Expand your observing with these tools from Astronomy magazine
- Video: How to observe meteor showers, with Michael E. Bakich, senior editor
- Video: Easy-to-find objects in the 2010/11 winter sky, with Richard Talcott, senior editor
- StarDome: Locate constellation Boötes the Herdsman in your night sky before this meteor shower with our interactive star chart.
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* The now-extinct constellation Quadrans Muralis the Mural Quadrant originally sat between the right foot of Hercules, the left hand of Boötes, and Draco. It represented the mural quadrant of French astronomer Jérome Lalande (1732–1807). Lalande used his quadrant to chart some 50,000 stars while at the College de France. French globe-maker J. Fortin introduced Quadrans Muralis as a constellation in his atlas of 1795.
* The Quadrantid meteor shower originated from a near-Earth asteroid named 2003 EH1. Although astronomers classify 2003 EH1 as an asteroid, most believe it to be a dead comet. Observers first recognized the Quadrantids as an annual meteor shower in 1839.
Meteor shower facts
* Meteors are small particles of rock and metal Earth encounters (runs into) during its orbit around the Sun. In space, these particles are “meteoroids.” When they burn up in the atmosphere, they are “meteors.” If they survive the fiery ordeal of passage through our thick blanket of air and land on Earth, they then become “meteorites.”
* No known meteorite has come from a meteor shower — the particles are too small.
Interesting facts about meteors
* To be visible, a meteor must be within about 120 miles (200 kilometers) of an observer.
* Meteors become visible at an average height of 55 miles (90 km). Nearly all burn up before they reach an altitude of 50 miles (80 km).
* The typical bright meteor is produced by a particle with a mass less than 1 gram and is no larger than a pea.
* The hourly rate on a “non-shower” night is approximately 6 meteors per hour.
* A meteoroid enters the atmosphere at velocities between 50,000 and 165,000 mph (81,000 and 265,000 km/h). The annual Quadrantid meteor shower is one of the year’s best. In 2011, this shower will be especially good because it reaches its peak the evening of January 3, within 8 hours of New Moon. So, not only will you see bright meteors easily, but you’ll also count quite a few fainter “shooting stars.”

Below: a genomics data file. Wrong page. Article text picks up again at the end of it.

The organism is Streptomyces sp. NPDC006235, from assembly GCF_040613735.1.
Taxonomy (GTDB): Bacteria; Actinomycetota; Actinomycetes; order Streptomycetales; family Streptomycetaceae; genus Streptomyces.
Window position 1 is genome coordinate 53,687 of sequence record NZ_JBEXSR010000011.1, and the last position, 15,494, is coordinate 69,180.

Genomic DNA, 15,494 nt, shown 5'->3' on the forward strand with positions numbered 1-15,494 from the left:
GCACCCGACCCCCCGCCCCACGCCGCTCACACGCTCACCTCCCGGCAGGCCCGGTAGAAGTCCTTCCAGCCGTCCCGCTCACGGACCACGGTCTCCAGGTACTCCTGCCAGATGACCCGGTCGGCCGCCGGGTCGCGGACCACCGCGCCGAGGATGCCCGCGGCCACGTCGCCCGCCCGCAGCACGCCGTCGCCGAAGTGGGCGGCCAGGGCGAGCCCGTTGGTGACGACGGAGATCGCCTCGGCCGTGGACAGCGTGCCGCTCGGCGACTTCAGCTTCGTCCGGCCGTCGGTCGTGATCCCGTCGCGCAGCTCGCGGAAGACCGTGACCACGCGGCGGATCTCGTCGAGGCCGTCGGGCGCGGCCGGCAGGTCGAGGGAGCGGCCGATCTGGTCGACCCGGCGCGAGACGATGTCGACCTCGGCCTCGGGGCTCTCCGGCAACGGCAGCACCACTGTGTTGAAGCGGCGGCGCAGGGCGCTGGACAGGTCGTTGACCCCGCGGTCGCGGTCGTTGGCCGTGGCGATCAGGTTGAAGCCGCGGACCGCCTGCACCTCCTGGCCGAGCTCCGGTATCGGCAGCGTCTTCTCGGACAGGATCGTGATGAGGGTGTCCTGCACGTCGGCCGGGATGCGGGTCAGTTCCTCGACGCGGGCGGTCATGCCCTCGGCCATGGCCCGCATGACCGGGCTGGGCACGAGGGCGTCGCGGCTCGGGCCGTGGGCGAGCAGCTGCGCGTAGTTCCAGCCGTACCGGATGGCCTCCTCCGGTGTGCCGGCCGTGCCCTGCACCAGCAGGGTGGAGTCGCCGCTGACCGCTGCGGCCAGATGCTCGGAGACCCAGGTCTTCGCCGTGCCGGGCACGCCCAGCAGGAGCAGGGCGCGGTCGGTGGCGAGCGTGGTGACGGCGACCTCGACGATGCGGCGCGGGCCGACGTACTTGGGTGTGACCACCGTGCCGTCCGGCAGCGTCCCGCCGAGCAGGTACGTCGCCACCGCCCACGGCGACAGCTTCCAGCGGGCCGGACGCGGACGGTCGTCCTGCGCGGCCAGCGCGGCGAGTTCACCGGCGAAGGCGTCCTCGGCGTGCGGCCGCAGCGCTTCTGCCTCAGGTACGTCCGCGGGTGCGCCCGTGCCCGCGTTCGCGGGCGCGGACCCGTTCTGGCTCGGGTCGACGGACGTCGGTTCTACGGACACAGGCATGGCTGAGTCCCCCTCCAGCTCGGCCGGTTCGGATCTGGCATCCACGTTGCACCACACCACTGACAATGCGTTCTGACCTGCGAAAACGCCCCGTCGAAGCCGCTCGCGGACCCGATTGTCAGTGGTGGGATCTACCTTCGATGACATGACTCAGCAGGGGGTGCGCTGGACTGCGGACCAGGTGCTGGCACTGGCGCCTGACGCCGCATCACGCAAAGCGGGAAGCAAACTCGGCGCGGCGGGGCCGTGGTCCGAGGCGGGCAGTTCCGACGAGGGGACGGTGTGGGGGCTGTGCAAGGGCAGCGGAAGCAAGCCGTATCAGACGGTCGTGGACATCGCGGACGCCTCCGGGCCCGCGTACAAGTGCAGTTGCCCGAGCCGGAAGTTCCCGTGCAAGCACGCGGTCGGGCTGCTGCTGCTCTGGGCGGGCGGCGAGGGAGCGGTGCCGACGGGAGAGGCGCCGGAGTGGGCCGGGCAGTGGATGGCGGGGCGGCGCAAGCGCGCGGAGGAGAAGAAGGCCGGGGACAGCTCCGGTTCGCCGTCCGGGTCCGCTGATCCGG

Astronomers predict that the Quadrantids will peak around 8 p.m. EST January 3. That time works best for Europe, but North American meteor-watchers should also keep an eye out because predicting meteor showers isn’t an exact science yet. New Moon occurs at 4:03 a.m. EST January 4, so no distracting moonlight will pollute the sky.
You’ll need a clear, dark sky to see more than just a few Quadrantids. “Dark” means at least 40 miles from the lights of a large city. You won’t need a telescope or even binoculars — in fact, the eyes alone work best because they provide the largest field of view.
Astronomy magazine contributing editor Raymond Shubinski, who has observed more than 100 meteor showers, offers an important point: “Comfort counts when observing meteor showers,” Shubinski says. “Most importantly, you must keep warm. Observing is not a physical activity — you’ll just be standing or sitting.”
When you’re ready to start observing, set up a lawn chair, preferably one that reclines. To see the maximum number of meteors, just look overhead. Glancing around won’t hurt anything.
Shubinski advises observers to keep a running tally of meteors. “By doing that,” he says, “you’ll get a good idea of how your site compares with observing sites around the world.”
How many Quadrantids will you see? Most years under clear, moonless conditions, observers count 120 meteors per hour from a dark site. That’s an average of two shooting stars a minute!
The shower’s radiant lies in the northern part of the constellation Boötes the Herdsman, which will lie low in the eastern sky at midnight and overhead at dawn. The Quadrantids got their name from a defunct constellation, Quadrans Muralis the Mural Quadrant, which used to occupy this region of sky.